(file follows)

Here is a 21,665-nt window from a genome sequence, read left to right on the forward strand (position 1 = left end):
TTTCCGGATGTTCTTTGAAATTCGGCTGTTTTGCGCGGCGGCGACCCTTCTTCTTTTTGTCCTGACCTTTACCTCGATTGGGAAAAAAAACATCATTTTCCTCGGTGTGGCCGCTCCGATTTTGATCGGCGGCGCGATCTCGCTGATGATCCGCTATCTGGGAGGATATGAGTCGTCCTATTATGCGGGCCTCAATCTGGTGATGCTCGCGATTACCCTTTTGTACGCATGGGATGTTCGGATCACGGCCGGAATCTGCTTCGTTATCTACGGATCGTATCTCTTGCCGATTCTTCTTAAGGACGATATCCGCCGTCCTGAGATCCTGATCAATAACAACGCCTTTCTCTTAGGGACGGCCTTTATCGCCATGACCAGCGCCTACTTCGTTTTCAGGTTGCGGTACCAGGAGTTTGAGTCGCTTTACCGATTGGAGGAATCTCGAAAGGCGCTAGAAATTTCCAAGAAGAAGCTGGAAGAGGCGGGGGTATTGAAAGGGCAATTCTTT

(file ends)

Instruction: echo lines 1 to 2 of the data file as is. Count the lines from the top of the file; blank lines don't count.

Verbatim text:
Here is a 21,665-nt window from a genome sequence, read left to right on the forward strand (position 1 = left end):
TTTCCGGATGTTCTTTGAAATTCGGCTGTTTTGCGCGGCGGCGACCCTTCTTCTTTTTGTCCTGACCTTTACCTCGATTGGGAAAAAAAACATCATTTTCCTCGGTGTGGCCGCTCCGATTTTGATCGGCGGCGCGATCTCGCTGATGATCCGCTATCTGGGAGGATATGAGTCGTCCTATTATGCGGGCCTCAATCTGGTGATGCTCGCGATTACCCTTTTGTACGCATGGGATGTTCGGATCACGGCCGGAATCTGCTTCGTTATCTACGGATCGTATCTCTTGCCGATTCTTCTTAAGGACGATATCCGCCGTCCTGAGATCCTGATCAATAACAACGCCTTTCTCTTAGGGACGGCCTTTATCGCCATGACCAGCGCCTACTTCGTTTTCAGGTTGCGGTACCAGGAGTTTGAGTCGCTTTACCGATTGGAGGAATCTCGAAAGGCGCTAGAAATTTCCAAGAAGAAGCTGGAAGAGGCGGGGGTATTGAAAGGGCAATTCTTT